Eastern Washington Farms Fueling Vacations

Eastern Washington Farms Fueling Vacations
Farmers across eastern Washington could soon be fueling the plane you’re taking on your next vacation or business trip.

Through a partnership between two biofuel companies and the Farm Service Agency (FSA), camelina crops could be established on up to 11,000 acres in Washington state as part of the Biomass Crop Assistance Program (BCAP). Camelina is an oil-seed crop, and when processed is a drop-in replacement for jet fuels.

BCAP Project Areas are intended to provide financial incentives for the production of certain crops for energy production. The incentives can help offset the risks associated with trying a new crop and help ensure a reliable bio-refinery feedstock. This program falls under the larger USDA priority of creating a robust and viable biofuel industry.

“The U.S. Department of Agriculture has worked to become a leader in promoting alternative and sustainable energy programs throughout the nation,” Judy Olson, FSA State Executive Director said. “We are very excited that Washington has been approved for this project, and we look forward to helping farmers begin growing the next generation of fuels.”

Farmers can sign up to participate in the program from Monday, August 8, through Friday, September 16, 2011. Cropland or non-woody agricultural land is eligible for the program. Land must be completely within the project area to be approved. One project, with AltAir Fuels LLC, has 10,000 available acres encompassing every county in eastern Washington with the exception of Kittitas, Klickitat and Yakima counties. The other project, through Beaver Biodiesel LLC, has 1,000 acres available in Whitman County. Whitman County is eligible for both projects.

Contracts will be awarded on a first-come-first-serve basis. Contracts run for five years, and producers are paid a county rental rate annually. Producers are required to have a conservation plan through the National Resource Conservation Service.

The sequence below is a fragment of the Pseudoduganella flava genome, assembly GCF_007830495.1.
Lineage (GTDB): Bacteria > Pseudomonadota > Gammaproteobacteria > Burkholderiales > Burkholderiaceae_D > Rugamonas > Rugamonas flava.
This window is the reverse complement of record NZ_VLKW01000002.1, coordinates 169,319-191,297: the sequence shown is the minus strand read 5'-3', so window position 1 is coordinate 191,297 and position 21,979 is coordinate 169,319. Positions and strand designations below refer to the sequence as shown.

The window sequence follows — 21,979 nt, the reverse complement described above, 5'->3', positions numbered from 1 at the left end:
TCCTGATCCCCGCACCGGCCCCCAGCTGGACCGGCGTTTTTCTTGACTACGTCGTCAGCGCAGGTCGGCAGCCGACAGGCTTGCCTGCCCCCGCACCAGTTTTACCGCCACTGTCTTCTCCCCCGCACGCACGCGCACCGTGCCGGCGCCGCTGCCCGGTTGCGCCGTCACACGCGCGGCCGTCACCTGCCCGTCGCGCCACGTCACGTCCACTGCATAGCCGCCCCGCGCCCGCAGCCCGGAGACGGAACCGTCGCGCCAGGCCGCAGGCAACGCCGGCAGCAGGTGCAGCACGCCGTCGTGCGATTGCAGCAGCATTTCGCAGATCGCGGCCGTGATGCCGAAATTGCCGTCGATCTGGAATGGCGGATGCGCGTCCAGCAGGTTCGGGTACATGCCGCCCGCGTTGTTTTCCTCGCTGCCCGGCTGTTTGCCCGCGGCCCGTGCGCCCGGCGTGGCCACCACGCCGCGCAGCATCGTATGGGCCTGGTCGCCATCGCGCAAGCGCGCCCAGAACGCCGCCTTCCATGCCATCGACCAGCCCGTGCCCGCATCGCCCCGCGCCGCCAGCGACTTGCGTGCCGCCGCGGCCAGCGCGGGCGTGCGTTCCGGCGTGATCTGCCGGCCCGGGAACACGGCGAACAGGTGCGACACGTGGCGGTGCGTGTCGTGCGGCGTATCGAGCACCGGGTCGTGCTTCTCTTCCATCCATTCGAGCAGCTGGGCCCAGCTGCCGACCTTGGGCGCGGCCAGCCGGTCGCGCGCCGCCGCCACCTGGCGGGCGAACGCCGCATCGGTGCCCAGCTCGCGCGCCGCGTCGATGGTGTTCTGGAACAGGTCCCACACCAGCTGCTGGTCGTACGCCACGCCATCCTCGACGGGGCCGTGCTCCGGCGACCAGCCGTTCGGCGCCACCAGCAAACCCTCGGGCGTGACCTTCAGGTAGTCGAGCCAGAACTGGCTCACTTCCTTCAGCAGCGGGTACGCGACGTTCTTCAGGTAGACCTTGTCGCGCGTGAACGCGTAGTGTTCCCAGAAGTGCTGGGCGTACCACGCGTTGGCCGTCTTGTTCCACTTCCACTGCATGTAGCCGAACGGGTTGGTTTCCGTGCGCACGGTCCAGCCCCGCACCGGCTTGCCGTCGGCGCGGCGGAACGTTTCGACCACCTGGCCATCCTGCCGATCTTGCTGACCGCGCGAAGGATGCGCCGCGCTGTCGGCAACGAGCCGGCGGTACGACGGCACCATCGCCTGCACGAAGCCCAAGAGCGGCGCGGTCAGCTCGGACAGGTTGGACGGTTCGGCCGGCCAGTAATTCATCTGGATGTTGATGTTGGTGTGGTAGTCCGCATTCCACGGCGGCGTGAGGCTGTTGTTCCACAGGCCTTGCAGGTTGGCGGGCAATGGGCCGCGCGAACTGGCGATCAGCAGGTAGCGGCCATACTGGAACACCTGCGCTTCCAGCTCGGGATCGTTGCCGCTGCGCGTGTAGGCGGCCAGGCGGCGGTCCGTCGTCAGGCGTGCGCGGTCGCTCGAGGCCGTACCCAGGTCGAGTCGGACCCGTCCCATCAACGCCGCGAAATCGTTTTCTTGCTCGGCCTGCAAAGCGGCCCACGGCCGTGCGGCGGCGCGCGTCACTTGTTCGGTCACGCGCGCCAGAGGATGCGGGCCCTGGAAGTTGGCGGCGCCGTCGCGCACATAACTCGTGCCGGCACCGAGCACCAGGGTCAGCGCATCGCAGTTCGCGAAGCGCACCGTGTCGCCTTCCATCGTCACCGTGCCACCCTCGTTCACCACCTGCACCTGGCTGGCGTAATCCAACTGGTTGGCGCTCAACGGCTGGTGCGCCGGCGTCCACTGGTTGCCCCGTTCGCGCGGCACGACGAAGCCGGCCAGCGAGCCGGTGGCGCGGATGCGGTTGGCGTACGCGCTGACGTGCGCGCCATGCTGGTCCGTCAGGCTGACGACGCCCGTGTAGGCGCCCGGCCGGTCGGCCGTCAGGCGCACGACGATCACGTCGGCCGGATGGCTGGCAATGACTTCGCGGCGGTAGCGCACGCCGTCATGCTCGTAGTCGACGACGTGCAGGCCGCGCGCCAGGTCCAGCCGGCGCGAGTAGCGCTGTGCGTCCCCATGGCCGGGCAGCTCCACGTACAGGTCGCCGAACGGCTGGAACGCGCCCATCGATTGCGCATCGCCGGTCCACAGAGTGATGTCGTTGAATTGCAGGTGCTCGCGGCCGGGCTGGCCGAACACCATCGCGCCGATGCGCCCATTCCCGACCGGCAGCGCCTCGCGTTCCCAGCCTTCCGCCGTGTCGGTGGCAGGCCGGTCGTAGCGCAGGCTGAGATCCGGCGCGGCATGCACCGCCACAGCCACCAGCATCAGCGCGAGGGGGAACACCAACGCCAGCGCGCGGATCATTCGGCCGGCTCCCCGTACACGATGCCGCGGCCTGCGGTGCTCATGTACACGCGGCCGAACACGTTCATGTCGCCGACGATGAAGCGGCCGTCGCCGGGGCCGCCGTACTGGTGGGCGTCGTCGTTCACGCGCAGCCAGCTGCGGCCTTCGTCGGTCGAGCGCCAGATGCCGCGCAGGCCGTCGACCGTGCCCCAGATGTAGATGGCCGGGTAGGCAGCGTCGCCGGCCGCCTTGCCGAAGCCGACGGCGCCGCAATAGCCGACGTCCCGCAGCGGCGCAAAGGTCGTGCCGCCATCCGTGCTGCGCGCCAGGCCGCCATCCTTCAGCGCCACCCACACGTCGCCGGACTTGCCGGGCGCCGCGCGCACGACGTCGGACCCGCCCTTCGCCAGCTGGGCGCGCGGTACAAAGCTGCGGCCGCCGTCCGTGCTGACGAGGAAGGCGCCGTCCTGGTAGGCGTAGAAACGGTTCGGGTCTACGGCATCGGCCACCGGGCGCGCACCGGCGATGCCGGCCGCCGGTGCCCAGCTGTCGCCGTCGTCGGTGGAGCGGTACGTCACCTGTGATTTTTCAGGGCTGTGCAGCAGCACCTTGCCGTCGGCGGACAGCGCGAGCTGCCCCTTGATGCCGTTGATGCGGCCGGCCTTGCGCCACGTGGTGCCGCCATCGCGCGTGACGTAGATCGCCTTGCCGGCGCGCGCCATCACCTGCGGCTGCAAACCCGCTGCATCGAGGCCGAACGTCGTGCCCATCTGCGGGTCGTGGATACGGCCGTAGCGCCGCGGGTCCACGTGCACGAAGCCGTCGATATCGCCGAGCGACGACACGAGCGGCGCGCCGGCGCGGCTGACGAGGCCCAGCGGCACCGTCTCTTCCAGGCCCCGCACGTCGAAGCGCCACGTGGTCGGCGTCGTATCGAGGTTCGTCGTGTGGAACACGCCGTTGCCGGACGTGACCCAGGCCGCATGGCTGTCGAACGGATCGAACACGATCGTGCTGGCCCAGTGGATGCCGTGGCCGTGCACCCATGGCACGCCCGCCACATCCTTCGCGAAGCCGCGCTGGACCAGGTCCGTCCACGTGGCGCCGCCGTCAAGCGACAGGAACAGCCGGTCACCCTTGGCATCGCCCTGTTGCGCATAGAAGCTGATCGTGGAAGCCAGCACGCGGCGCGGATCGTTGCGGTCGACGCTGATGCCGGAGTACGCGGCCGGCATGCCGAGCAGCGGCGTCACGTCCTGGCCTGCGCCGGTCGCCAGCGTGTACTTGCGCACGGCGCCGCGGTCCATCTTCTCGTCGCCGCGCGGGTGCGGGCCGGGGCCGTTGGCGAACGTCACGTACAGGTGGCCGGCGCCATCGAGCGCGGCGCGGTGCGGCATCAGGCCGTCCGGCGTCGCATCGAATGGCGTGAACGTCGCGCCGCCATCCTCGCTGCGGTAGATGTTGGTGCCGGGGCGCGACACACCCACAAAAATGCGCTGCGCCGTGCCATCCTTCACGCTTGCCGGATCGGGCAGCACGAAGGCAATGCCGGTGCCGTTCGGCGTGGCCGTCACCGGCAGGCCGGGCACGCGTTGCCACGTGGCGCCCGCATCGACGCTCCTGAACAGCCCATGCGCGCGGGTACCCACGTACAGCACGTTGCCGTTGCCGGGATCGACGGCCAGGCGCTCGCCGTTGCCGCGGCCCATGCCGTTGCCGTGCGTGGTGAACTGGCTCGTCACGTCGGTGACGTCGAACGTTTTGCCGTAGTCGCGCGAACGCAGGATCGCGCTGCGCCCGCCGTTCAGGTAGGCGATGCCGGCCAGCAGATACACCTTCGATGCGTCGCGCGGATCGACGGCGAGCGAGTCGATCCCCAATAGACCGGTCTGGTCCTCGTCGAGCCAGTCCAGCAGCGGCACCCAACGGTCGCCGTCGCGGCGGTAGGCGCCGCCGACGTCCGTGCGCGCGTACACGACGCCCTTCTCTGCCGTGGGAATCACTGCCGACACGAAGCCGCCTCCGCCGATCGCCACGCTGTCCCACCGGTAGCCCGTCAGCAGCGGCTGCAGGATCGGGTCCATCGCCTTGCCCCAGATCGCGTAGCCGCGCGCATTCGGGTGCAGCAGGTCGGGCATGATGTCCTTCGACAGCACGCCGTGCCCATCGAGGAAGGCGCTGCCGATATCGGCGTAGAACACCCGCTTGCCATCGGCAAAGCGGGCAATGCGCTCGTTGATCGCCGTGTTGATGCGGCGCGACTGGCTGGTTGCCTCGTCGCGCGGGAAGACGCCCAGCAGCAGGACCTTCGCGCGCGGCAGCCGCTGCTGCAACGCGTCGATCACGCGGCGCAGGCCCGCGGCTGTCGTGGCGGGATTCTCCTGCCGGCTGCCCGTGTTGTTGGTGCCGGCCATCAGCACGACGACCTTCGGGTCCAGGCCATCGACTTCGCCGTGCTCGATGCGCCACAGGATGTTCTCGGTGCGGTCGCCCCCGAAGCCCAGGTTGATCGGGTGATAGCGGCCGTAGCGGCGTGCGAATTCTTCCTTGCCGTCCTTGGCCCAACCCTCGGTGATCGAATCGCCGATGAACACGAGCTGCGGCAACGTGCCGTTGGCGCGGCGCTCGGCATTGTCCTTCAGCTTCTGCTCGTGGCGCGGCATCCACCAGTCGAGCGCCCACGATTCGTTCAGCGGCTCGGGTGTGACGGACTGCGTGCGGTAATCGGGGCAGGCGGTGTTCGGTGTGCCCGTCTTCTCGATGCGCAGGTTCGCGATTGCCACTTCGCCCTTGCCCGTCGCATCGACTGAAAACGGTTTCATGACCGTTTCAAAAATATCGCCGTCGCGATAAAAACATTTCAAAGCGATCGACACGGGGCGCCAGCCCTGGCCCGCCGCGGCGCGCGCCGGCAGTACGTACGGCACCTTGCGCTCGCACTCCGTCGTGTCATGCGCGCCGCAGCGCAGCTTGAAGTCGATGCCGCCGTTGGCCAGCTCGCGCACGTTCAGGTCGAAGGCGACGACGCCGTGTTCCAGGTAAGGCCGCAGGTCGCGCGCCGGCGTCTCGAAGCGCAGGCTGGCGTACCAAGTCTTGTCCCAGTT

Eligibility is also tied to having a viable contract with one of the sponsoring companies. Producers must communicate with AltAir Fuels or Beaver Biodiesel to grow and deliver camelina before an application can be approved with FSA.

While camelina has been grown commercially in Montana and Oregon, it has been mostly a test and research crop in Washington until now. After pressing the crop for oil, the remainder can be used in animal feed.

The BCAP is a program out of the 2008 Farm Bill; therefore contracts must be approved before September 30, 2011 to be eligible for payments. Previously, the program had provided matching payments based off the amount of biomass produced. The program will now only pay rental rates, much like producers receive from the Conservation Reserve Program.

Olson stressed producers need to be aware of residual herbicide plant-back issues. Many popular chemicals applied to wheat and other crops can remain in the ground months after they have been initially applied. Oilseeds can be extremely sensitive to some of these chemicals, and FSA encourages producers to compile accurate chemical application histories to mitigate potential damage.

“Camelina can be a great alternative for marginal lands, and can provide both fuel and feed for animals,” Olson said. “There are significant risks associated with switching crops, but this program helps to mitigate that risk and provide incentives for growers to join the biofuel industry.”